Five new albums out on vinyl this week, ranging from a reissue of a Big Beat smash to a furious return from a legendary Sub Pop pulveriser…

Fatboy Slim
You’ve Come A Long Way, Baby (reissue)
BMG

Fatboy Slim reissue new albums out on vinyl

BMG reissues this 1998 Big Beat classic as part of its Art Of The Album series. It was Norman Cook’s second album as Fatboy Slim, a unique mash-up of rap samples and forgotten soul singers put together in a home studio in end-of-the-century Brighton. Cook nailed the zeitgeist of the dancefloor with a vision of its future, taking the sampledelic methods of DJ Shadow and making something far more fun and irreverent. Check out our in-depth feature in the new issue of Long Live Vinyl for the full lowdown on the making of an album that revolutionised dance music.


The Decemberists

I’ll Be Your Girl
Rough Trade

The Decemberists I'll Be Your Girl

Despite arriving after a hiatus, the folk-rock of The Decemberists’ 2015 album, What A Terrible World… sounded a little too familiar. Seemingly aware of this, the band have brought in a new producer, John Congleton (St Vincent, Lana Del Rey) and bought some new synthesisers, too. In the words of frontman Colin Meloy: “We wanted to free ourselves from old patterns.”

Whether they’ve entirely succeeded is a moot point, principally because Meloy’s writing is so rooted in traditional patterns, as eerie story song Cutting Stone demonstrates. Nonetheless, there’s a Roxy-influenced pop sheen that’s new and, beyond the odd alarming moment where The Decemberists sound like a Decemberists-influenced band who’ve lately discovered The Killers, notably on the glam stomp of We All Die Young, largely effective. For collectors, there are white-vinyl and orange-vinyl versions and an Exploded Edition deluxe boxset.

For more than 30 years, indie mainstays Yo La Tengo have enchanted their fans and critics alike with their eclectic combination of lo-fi alt-rock and sprawling shoegazy electronica

Yo La Tengo
There’s A Riot Going On
Matador

Yo La Tengo album

For more than 30 years, indie mainstays Yo La Tengo have enchanted their fans and critics alike with their eclectic combination of lo-fi alt-rock and sprawling shoegazy electronica. On the 15 challenging dreamscapes that make up There’s A Riot Going On, the band’s first album proper since 2013’s Fade (bridged only by 2015 covers record Stuff Like That There), there is a sense that this enduring love affair may well continue – but not win over too many doubters.

It all starts in psychedelic fashion with the atmospheric instrumental You Are Here, before falling gently into the hypnotising folk of Shades Of Blue; She May, She Might and the pulsating patterns of For You Too and Ashes. But then the album turns divisive… listeners will either revel in the ambient rhythms of Shortwave; Above The Sound; Forever and Out Of The Pool, or be frustrated that the tracks sonically progress without really going anywhere. It’s another exercise in boundary-pushing experimentation, but one that won’t appeal to everyone.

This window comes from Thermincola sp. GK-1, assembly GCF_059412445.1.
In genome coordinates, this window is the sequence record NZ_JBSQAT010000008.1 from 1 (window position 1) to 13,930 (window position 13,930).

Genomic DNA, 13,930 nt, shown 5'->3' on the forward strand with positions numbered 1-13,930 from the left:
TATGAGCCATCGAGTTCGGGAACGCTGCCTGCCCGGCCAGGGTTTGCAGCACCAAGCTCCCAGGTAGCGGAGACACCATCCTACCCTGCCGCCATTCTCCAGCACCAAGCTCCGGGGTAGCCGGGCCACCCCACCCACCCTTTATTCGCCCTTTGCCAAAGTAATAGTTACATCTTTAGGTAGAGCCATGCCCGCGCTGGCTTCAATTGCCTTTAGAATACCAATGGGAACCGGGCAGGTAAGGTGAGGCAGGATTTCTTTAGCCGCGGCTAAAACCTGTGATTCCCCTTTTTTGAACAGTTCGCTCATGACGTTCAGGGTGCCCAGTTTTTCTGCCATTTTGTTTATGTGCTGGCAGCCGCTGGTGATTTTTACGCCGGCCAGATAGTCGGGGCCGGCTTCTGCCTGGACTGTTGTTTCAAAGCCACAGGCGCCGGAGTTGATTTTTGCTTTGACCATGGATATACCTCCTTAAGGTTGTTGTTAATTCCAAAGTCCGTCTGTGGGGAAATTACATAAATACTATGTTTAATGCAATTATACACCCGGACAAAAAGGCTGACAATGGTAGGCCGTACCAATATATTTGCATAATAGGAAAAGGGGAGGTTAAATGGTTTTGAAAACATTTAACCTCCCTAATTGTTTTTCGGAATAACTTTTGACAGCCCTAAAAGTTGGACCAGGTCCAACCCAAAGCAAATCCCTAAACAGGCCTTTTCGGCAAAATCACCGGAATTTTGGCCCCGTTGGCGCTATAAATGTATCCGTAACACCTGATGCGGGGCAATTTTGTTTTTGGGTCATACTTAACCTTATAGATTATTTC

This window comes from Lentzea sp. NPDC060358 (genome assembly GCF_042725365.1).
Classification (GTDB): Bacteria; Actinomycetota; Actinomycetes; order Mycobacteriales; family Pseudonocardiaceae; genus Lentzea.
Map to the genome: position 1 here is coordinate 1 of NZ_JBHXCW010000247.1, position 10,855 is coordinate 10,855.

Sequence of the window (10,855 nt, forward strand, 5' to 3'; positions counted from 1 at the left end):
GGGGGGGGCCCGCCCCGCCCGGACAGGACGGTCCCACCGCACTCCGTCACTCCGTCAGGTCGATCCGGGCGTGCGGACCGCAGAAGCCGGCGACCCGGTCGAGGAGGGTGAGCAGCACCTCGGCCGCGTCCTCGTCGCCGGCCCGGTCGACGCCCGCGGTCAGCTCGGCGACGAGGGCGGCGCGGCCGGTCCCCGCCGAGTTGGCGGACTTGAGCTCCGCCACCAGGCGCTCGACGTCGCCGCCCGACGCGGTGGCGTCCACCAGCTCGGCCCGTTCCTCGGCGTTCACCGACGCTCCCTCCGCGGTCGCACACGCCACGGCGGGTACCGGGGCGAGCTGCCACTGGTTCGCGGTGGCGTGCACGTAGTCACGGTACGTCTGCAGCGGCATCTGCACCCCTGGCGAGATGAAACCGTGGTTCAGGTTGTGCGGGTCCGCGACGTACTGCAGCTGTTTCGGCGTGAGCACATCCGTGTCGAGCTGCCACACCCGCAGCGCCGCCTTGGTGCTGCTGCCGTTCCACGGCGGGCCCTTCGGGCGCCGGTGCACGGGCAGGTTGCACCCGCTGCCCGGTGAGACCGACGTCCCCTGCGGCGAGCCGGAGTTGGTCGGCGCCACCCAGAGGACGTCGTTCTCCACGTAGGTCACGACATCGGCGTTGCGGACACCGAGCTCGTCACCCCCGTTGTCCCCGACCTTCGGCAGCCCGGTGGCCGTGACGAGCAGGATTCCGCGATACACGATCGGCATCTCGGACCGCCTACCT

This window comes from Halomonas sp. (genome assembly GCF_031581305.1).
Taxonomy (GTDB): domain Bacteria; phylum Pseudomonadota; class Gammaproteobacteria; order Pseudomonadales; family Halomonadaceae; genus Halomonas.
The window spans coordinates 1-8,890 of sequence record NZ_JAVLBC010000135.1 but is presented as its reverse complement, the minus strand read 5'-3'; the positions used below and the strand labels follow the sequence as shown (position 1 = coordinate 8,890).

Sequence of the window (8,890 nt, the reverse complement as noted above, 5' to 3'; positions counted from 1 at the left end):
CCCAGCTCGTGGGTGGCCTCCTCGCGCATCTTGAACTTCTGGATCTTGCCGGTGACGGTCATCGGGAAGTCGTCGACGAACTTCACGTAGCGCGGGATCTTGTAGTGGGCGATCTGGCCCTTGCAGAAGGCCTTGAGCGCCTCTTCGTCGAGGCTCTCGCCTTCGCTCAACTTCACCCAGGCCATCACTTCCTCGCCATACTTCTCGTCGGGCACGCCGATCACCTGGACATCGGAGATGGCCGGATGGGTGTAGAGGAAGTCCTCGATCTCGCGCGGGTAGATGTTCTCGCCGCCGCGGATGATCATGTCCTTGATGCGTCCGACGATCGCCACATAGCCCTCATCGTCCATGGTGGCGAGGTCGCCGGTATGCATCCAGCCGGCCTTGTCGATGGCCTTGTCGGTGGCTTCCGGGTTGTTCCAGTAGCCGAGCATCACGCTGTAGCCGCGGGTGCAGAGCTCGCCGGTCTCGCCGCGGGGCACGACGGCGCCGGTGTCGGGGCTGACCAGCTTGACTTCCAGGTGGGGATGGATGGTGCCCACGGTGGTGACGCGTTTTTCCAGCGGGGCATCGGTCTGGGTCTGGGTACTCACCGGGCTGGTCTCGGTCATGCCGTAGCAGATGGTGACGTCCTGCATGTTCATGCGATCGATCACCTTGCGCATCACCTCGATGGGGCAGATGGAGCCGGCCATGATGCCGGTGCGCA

Creep Show
Mr Dynamite
Bella Union

Creep Show is a collaboration between John Grant and Wrangler (the electro project of Cabaret Voltaire vocalist Stephen Mallinder and producers Phil Winter and Benge). The former brings his wayward sense of humour and affecting voice; the latter, a fearsome array of analogue and modular-synth sounds, soaring arpeggiators, eerie vocal effects and beautifully processed classic drum-machine hits. The results? Wilfully strange, dark sci-fi-tinged electro with attitude to spare.

Opener Mr Dynamite sets the tone, coming on like a macabre counterpart to Grant’s own Pale Green Ghosts destabilised by FX-soaked vocal loops and snippets. The warped voices continue across the plodding synth-funk of Modern Parenting; the vaguely Windowlicker-esque Tokyo Metro; the disturbing K Mart Johnny; the vocoder-lathered Pink Squirrel and onwards Instrumental Fall is a glacial take on Kraftwerk, while Safe And Sound’s crisp basslines and Moroder-esque production underpin a cosmic vocal from Grant that wraps up an at times completely puzzling, often inventive electronic odyssey.

Hot Snakes
Jericho Sirens
Sub Pop

Hot Snakes Jericho Sirens album

San Diego’s Hot Snakes explode back into action with their first album in 14 years on Sub Pop. Led by John Reis (Speedo), also frontman in Rocket From The Crypt, Hot Snakes made an earth-razing dissonant racket of post-hardcore, lightning-fast boogie and psychedelic weirdness between 1999 and 2005, releasing three albums along the way. They reunited in 2011, with Sub Pop reissuing Automatic Midnight (2000), Suicide Invoice (2002) and Audit In Progress on coloured vinyl while we waited for new material. Jericho Sirens proves worth the wait – a frenetic record that shows they’ve lost none of their wit, fury and downright brilliance in the intervening years.

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